This guidance will continue to evolve over the spring and summer, so please check the Town of Nantucket and Nantucket Cottage Hospital websites frequently for updates. 

We know this summer will be unlike any that came before it, and it will take some time for all of us to adjust to the new normal. This is not going to be the summer for parties or large gatherings. We want to ensure that the measures which have so far kept our community safe are embraced and practiced by all those coming to Nantucket.

And now I’d like to give you an update on coronavirus testing at NCH. 

Nantucket Cottage Hospital established one of the first drive-through testing sites in the state of Massachusetts on March 16 we have tested 250 patients for COVID-19, and 240 of those tests have been negative. As you know, we have had 10 confirmed cases of COVID-19, and seven of those patients are considered recovered, with two still in isolation, and sadly, one death as a result of complications of the disease. 

We are actively working to expand our PCR testing capacity, and the criteria for testing patients at our drive-through and those coming into the hospital continue to evolve on a daily basis. We are now testing all patients admitted to the hospital, including those admitted to the labor and delivery unit and their spouse, along with patients who are considered high-risk into the ER. We have some capacity to process COVID tests internally with the Cepheid analyzer in our lab. We have kept those tests available for admitted patients and for situations in which time is of the essence to enhance patient care, to both preserve personal protective equipment, and to allow frontline works to return to work faster.

Simultaneously, we are also pursuing a serology study that would test a significant portion of the island population for antibodies and show whether those people have been exposed to the virus. We are working day and night to make this happen for the island and collaborating with our partners at Mass General and the MIT Broad Institute, as well as Dr. Jeff Drazen, who is a member of our NCH Board of Trustees and a physician at Brigham and Women’s hospital. We still have some hurdles to get through, including funding and approval for the study through the IRB process, but we are optimistic this can happen. So stay tuned for that.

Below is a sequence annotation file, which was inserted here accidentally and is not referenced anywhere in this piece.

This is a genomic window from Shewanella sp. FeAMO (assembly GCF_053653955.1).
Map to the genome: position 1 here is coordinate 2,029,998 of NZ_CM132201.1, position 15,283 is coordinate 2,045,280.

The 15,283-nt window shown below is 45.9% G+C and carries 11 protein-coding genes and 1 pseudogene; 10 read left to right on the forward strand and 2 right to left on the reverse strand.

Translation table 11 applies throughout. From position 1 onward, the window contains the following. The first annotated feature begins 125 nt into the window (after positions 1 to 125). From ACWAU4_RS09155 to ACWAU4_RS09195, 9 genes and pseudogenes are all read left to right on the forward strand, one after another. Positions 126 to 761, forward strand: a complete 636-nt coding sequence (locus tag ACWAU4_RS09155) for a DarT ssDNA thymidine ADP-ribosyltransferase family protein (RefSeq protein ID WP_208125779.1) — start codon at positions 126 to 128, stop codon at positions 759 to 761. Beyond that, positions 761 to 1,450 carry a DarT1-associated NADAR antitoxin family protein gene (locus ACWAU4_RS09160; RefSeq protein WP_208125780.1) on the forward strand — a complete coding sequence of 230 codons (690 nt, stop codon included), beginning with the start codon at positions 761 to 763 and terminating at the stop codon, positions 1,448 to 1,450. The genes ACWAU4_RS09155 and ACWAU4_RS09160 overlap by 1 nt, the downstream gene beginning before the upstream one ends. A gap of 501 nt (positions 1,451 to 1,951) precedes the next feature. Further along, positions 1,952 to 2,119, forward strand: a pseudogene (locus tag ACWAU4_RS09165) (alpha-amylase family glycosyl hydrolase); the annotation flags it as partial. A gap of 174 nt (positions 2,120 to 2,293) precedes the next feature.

Finally, we want the community to know we are here for you, and open for care. Please know that it is safe for you to come to the hospital for any care that you need. We have taken every precaution to protect our patients and our staff, and so we want you to know that it’s important to never delay coming in for care. If you have an emergency or an urgent issue or a health matter that is not urgent but needs attention, please come in or call us.  We are set up to care for you here safely, as well as through virtual visits by video and phone. Again, please do not delay the care you need. The hospital is safe and ready to care for you. Thank you. 


We will continue to provide you with updates on the Coronavirus and impacts for Nantucket.  This week, Nantucket Pulse debuted a wellness segment series hosted by Natalie Ciminero with our local health PROFESSIONALS ON CHANNEL 18 AND NCTV18.ORG. Please share this with friends and family, ITS DESIGNED TO CONNECT OUR VIEWERS WITH LOCAL HEALTH PROFESSIONALS THAT CAN HELP US  TAKE CARE OF OURSELVES AND OTHERS AROUND US. It’s important that communications remain in place as events continue to unfold and we all remain connected.  It’s crucial to get the facts from your local news sources such as the Inquirer and Mirror, 97.7 ACK FM radio, and NCTV Channel 18. Please stay tuned to see a special message to our essential workers from the community.